- Early embryos can symmetrically split into two entities of the same kind as themselves.
- Anything of the same kind as an entity that can symmetrically split into two entities of the same kind lacks a definite identity
- All early embryos are of the same kind.
Thus, the quantification in our initial premise needs to be over all early embryos. Or, maybe, all "normal" early embryos, allowing for the possibility that some early embryos might suffer from a splitting-disability. The argument now is:
- Every normal early embryo can symmetrically split into two entities of the same kind as itself.
- Something that can split into two entities of the same kind as itself lacks a definite identity.
- Something that lacks a definite identity lacks a right to life.
- Therefore, a normal early embryo lacks a right to life.
Indeed, (11) follows logically from (8)-(10). So the question is whether (8)-(10) are true.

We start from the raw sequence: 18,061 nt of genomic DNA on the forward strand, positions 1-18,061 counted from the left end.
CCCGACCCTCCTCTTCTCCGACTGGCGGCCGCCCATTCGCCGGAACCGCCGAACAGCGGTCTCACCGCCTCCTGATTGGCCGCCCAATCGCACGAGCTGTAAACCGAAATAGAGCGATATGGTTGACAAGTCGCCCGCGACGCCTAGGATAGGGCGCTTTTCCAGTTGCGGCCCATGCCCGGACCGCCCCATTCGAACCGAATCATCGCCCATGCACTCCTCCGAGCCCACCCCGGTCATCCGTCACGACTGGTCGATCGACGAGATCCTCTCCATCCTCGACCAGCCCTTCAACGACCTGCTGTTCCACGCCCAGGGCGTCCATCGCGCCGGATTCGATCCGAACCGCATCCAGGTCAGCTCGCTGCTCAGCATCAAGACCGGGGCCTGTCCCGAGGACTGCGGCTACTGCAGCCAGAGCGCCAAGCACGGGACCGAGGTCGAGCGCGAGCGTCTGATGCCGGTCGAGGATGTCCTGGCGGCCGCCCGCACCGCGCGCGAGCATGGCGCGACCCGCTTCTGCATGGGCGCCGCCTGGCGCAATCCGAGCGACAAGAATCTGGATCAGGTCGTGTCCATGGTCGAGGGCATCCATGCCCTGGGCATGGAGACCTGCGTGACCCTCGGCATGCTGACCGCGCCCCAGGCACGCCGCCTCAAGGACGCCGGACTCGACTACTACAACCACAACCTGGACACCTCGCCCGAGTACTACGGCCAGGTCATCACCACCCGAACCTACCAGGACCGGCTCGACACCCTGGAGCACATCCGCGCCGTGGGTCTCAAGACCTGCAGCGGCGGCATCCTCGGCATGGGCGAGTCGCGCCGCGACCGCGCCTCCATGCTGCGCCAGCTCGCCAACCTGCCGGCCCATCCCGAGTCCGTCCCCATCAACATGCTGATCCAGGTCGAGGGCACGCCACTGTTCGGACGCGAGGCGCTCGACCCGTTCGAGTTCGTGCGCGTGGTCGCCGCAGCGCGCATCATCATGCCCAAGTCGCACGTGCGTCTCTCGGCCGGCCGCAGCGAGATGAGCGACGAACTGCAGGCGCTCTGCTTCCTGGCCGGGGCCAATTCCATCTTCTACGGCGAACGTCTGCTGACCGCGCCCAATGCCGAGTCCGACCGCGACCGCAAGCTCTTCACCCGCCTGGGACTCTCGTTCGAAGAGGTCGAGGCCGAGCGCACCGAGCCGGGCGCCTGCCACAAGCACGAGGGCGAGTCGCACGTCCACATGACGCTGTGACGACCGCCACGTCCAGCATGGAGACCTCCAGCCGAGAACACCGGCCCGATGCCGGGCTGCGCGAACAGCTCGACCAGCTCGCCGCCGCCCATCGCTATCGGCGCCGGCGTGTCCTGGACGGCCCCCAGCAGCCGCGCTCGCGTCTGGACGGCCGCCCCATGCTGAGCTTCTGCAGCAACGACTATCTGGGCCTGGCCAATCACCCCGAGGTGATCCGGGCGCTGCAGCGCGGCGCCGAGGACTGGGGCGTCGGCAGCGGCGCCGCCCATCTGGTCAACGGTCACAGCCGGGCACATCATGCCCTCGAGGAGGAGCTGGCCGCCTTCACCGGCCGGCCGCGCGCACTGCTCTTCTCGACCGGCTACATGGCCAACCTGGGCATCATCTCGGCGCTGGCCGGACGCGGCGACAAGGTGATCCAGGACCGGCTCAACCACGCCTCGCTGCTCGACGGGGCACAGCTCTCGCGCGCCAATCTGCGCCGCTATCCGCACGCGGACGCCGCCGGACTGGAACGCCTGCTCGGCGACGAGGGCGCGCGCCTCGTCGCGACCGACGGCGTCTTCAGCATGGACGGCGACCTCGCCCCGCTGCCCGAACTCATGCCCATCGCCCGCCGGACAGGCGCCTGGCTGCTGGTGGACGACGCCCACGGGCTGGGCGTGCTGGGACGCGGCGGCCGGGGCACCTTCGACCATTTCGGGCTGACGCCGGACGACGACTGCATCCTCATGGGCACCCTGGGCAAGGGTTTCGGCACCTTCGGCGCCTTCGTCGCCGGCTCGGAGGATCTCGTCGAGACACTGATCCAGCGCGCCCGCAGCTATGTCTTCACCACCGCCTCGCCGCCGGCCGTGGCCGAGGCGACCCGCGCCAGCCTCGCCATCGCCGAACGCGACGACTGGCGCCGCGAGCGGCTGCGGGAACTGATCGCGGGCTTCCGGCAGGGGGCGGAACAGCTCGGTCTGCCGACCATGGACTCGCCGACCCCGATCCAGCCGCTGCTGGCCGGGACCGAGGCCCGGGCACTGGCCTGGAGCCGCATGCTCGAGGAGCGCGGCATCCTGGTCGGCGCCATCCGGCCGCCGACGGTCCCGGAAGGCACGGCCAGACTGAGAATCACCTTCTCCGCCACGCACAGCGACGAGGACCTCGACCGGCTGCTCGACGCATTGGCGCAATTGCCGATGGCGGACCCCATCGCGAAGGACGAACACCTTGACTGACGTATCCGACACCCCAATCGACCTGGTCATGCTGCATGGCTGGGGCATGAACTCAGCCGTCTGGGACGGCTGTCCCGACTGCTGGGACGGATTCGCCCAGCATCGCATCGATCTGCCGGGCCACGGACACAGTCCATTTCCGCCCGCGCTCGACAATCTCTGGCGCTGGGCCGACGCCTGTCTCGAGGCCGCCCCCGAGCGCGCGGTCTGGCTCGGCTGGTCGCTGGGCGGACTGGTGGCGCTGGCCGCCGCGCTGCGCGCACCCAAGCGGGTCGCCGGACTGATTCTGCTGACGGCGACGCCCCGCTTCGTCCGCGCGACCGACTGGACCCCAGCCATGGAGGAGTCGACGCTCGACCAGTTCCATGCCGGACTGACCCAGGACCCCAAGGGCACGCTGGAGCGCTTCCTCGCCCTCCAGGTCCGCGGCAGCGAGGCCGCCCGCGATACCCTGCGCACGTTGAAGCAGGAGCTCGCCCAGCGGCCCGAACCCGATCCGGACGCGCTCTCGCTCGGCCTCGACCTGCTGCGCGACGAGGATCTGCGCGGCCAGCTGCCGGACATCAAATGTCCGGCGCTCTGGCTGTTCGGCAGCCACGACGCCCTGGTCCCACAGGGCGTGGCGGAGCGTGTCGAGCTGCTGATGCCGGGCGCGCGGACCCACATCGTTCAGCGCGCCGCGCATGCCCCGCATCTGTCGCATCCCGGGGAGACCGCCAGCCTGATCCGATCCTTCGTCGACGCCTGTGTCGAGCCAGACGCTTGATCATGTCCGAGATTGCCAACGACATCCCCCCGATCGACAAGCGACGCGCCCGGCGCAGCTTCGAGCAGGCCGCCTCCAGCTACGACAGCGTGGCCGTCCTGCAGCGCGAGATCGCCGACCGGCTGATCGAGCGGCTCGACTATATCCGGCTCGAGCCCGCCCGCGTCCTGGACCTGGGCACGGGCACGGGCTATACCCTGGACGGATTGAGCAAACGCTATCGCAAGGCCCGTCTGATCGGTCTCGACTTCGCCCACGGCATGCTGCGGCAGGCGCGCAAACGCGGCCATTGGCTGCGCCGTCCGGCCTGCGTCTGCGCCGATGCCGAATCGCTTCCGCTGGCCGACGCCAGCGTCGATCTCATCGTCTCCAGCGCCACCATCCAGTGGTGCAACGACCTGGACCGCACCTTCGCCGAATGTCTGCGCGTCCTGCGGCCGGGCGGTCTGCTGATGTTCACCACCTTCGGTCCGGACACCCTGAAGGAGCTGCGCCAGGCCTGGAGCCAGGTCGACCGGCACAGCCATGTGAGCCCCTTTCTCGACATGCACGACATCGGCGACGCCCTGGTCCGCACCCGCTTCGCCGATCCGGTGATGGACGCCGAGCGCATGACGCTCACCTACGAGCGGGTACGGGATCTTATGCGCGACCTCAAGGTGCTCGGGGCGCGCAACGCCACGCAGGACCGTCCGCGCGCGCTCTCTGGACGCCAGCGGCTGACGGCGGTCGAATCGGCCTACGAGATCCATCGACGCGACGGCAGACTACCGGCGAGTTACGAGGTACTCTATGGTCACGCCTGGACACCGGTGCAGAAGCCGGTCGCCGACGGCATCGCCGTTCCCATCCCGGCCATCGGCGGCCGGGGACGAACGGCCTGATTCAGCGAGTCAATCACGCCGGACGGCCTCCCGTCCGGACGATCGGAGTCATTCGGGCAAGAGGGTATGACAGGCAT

Now, a glaring problem is that we do not at present know (8) to be true. There are two parts of this problem. The first part is that, last time I checked, we did not actually know that embryonic splitting is in fact symmetric. If it turns out that embryonic splitting proceeds by budding, the argument falls flat. Thus, the argument rests on an empirical hypothesis which is merely speculative. This is a problem: obviously, if the case for the lack of a right to life on the part of some organism is based on a merely speculative hypothesis, we should treat the organism as if it had a right to life until that speculative hypothesis is checked.
The second part of the problem with (8) is that we do not in fact know that all normal early embryos have the capability for splitting. The alternative view is that only some early embryos have a special characteristic in virtue of which they are capable of splitting (and there is no particular reason to think that this subclass of early embryos exhausts all the normal ones). As far as I know, we do not at present have enough empirical information to decide this issue. So, once again, (8) is up in the air empirically, and if this is what the case against the right to life of an early embryo is based on, we should treat the early embryo as if it had a right to life.